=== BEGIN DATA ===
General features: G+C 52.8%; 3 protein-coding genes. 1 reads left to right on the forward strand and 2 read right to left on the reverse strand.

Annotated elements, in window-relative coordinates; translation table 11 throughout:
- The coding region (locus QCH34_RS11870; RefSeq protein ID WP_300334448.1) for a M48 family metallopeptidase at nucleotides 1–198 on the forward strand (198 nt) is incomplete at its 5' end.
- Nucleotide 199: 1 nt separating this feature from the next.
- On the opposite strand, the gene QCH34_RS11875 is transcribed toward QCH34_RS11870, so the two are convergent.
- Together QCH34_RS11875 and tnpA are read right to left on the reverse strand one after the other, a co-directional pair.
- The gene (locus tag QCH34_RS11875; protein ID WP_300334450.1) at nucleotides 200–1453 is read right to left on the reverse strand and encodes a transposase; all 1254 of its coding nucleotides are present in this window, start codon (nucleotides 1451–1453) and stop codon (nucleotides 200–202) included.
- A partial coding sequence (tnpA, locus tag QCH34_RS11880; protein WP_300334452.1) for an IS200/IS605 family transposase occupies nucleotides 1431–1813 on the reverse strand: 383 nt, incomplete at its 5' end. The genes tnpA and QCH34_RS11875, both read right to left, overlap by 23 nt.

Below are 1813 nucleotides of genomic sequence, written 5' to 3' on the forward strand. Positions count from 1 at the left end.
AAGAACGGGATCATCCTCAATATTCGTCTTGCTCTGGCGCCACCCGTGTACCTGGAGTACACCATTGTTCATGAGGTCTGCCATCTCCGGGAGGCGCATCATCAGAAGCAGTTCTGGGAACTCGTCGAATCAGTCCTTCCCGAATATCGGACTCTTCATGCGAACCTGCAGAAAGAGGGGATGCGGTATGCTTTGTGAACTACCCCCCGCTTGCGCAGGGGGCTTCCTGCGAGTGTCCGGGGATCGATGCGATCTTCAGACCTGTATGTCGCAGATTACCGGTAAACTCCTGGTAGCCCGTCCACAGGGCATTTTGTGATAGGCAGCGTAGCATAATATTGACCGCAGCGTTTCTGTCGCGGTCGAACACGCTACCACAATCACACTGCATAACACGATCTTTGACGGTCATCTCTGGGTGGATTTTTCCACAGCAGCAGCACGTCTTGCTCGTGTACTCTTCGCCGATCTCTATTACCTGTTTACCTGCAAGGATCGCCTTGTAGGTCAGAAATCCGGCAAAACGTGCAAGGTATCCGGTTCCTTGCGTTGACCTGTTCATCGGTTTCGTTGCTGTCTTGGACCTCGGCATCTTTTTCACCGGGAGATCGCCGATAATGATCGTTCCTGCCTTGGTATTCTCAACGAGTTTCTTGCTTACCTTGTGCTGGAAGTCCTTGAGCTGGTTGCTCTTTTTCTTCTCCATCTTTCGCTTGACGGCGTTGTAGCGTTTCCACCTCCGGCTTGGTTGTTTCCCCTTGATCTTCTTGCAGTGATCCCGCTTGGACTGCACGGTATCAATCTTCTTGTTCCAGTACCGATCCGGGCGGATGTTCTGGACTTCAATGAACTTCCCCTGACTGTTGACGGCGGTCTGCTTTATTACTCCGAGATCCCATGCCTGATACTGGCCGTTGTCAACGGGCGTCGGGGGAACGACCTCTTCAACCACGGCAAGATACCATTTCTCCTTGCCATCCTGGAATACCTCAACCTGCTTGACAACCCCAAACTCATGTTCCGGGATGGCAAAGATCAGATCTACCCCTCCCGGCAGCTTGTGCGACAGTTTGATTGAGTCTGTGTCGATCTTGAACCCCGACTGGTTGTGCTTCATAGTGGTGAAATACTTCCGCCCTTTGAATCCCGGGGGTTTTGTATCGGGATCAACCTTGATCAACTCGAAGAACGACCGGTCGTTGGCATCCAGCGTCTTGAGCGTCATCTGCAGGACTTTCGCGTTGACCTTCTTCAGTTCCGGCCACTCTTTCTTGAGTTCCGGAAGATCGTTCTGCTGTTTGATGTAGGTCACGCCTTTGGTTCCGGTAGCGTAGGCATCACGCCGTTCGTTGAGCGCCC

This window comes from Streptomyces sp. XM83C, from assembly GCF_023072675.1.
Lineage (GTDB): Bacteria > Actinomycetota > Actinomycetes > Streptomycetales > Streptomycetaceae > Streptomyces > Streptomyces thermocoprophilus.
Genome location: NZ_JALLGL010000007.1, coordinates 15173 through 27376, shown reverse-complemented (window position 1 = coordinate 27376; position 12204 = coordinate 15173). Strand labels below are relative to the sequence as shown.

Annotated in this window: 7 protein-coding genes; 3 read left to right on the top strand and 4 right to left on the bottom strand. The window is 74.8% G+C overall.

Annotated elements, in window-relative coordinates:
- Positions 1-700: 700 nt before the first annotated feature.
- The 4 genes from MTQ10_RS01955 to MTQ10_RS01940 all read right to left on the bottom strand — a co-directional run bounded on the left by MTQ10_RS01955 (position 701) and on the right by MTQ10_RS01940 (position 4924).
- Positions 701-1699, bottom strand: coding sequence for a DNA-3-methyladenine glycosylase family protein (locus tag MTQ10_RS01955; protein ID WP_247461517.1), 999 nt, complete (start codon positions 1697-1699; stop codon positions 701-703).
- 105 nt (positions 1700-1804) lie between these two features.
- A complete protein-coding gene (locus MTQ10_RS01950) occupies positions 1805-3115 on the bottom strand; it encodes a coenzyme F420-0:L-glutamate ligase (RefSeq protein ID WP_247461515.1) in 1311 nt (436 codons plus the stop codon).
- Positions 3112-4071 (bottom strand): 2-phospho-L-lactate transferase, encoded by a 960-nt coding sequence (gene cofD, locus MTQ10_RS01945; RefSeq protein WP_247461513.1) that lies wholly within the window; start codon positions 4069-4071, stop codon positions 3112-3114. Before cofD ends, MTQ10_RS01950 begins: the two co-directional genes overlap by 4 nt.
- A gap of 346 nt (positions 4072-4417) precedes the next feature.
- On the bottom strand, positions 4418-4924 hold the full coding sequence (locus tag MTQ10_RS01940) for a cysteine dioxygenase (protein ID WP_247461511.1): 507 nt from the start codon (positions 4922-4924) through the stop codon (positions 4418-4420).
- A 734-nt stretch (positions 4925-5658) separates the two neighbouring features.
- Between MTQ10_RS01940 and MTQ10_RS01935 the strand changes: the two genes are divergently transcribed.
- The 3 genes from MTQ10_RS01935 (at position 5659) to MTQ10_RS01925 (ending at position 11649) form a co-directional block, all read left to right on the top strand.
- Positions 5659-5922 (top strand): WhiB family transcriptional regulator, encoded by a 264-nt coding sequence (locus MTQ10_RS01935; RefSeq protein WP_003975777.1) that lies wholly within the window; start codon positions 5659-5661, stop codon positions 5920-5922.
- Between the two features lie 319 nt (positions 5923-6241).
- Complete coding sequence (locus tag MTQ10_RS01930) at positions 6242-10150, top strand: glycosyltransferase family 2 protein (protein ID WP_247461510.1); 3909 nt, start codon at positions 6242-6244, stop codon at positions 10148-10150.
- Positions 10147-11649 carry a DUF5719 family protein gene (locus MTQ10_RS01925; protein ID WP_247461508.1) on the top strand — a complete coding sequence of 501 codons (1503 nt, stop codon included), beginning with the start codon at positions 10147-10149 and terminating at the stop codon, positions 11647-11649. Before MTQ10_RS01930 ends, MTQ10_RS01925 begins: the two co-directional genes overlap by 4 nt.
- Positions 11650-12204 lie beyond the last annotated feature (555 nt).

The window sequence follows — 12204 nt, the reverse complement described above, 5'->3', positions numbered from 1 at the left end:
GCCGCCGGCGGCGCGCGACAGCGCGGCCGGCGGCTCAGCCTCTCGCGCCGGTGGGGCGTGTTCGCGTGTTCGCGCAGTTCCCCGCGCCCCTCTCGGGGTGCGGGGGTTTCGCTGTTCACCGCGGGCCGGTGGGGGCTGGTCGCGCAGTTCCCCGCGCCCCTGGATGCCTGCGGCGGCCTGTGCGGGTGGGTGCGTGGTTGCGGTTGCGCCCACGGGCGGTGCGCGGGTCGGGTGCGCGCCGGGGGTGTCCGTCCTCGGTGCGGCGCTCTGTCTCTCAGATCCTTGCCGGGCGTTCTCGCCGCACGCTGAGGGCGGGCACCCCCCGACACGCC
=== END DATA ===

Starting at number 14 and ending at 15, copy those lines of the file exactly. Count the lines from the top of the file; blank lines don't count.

Annotated in this window: 7 protein-coding genes; 3 read left to right on the top strand and 4 right to left on the bottom strand. The window is 74.8% G+C overall.

Annotated elements, in window-relative coordinates: